New Yorkers can still get a free night of sleep at home after all, thanks to a new bill introduced by the New York City Council.
The city council is proposing a bill that would make it easier for people to get a night’s sleep at the office, with a minimum of two hours for a night of no more than four hours of uninterrupted sleep.
Under the proposal, the number of nights free of sleep will be capped at two.
The bill, introduced Tuesday by Council Speaker Melissa Mark-Viverito, is aimed at helping people with chronic sleep disorders.
It comes just days after a New York Times editorial board called for a ban on commercial bed sharing, saying it was creating a climate in which companies are using bedsharing to reduce health care costs.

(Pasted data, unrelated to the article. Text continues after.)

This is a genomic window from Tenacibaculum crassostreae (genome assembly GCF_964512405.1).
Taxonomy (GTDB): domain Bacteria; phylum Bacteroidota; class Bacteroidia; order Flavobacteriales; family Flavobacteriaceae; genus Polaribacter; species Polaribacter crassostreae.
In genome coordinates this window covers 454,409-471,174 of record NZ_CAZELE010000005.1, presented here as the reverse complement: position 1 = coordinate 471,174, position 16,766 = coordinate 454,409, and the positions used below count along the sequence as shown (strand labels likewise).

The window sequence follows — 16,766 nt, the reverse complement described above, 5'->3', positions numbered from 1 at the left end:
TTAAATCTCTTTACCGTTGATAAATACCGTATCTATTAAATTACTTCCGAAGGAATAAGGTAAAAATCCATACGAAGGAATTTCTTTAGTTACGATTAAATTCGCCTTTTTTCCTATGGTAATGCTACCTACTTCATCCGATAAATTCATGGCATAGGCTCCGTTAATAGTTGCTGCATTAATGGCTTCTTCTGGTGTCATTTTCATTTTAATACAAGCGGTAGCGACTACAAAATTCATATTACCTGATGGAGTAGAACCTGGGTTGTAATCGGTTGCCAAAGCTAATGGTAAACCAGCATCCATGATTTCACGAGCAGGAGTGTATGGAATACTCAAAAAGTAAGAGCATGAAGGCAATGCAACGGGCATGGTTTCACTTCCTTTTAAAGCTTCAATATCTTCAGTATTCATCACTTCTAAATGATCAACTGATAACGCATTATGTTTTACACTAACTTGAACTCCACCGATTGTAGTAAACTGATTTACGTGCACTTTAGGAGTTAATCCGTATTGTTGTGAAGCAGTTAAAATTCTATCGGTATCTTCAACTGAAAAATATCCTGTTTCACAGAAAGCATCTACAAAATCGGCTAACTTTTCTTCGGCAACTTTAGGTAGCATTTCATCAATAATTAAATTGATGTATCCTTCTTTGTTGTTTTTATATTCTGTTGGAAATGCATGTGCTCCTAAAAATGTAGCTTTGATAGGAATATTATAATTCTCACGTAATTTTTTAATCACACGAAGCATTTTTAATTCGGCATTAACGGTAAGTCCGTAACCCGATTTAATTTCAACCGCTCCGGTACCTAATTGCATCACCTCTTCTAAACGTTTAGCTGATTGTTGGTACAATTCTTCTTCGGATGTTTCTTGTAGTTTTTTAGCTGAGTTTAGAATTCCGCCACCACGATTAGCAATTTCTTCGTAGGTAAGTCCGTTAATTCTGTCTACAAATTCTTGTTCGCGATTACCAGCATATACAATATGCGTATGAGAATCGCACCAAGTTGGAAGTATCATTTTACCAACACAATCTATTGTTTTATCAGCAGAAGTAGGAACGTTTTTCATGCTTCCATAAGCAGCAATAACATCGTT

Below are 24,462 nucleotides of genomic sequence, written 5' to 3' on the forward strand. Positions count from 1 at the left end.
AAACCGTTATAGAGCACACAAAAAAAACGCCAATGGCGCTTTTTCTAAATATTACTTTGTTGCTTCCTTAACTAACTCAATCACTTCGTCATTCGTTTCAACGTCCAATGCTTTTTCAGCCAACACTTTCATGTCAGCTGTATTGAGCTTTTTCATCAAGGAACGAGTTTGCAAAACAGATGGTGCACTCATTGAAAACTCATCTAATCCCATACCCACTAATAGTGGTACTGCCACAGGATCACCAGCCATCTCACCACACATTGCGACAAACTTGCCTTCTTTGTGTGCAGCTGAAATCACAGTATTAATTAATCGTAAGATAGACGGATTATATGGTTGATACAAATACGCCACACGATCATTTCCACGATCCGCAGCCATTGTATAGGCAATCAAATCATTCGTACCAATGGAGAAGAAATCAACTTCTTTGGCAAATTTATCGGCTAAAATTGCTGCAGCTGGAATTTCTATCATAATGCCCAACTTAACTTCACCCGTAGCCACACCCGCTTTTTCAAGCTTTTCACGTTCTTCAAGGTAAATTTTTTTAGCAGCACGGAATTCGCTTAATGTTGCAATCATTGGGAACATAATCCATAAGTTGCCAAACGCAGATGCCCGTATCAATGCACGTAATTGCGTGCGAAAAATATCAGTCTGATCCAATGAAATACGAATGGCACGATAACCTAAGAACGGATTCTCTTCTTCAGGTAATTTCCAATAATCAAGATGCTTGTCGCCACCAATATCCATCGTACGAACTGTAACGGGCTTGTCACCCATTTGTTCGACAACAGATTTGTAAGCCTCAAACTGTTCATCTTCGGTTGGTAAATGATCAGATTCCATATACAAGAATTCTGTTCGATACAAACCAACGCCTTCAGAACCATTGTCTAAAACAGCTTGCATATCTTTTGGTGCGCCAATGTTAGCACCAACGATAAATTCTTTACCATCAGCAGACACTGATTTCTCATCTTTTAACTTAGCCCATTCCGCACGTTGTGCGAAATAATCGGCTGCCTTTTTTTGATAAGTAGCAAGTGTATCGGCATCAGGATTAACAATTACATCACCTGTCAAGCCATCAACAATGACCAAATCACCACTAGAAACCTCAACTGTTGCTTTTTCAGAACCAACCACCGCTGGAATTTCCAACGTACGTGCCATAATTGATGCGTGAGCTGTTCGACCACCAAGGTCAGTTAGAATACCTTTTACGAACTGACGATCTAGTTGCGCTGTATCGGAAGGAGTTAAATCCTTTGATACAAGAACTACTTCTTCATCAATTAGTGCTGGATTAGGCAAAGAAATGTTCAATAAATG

The Times editorial was one of the most widely read pieces of the past year.
“The world is changing and the American dream is changing.
So too, with the increasing availability of affordable, convenient, and reliable bedsharing, we need to take a moment to appreciate and celebrate the changes we’re making,” it read.
It’s a sentiment echoed by the American Academy of Sleep Medicine, which says a study released this year found Americans spend more than $5 billion a year on private health insurance premiums, while spending more than 10 times that on public health care.
Mark-Viversito, who also represents Harlem, says the bill is an important step toward helping those with sleep disorders get a good night’s rest at work.
“If we’re going to get people into a position where they can get the support they need, then we have to make sure they have a quality night’s night,” she said.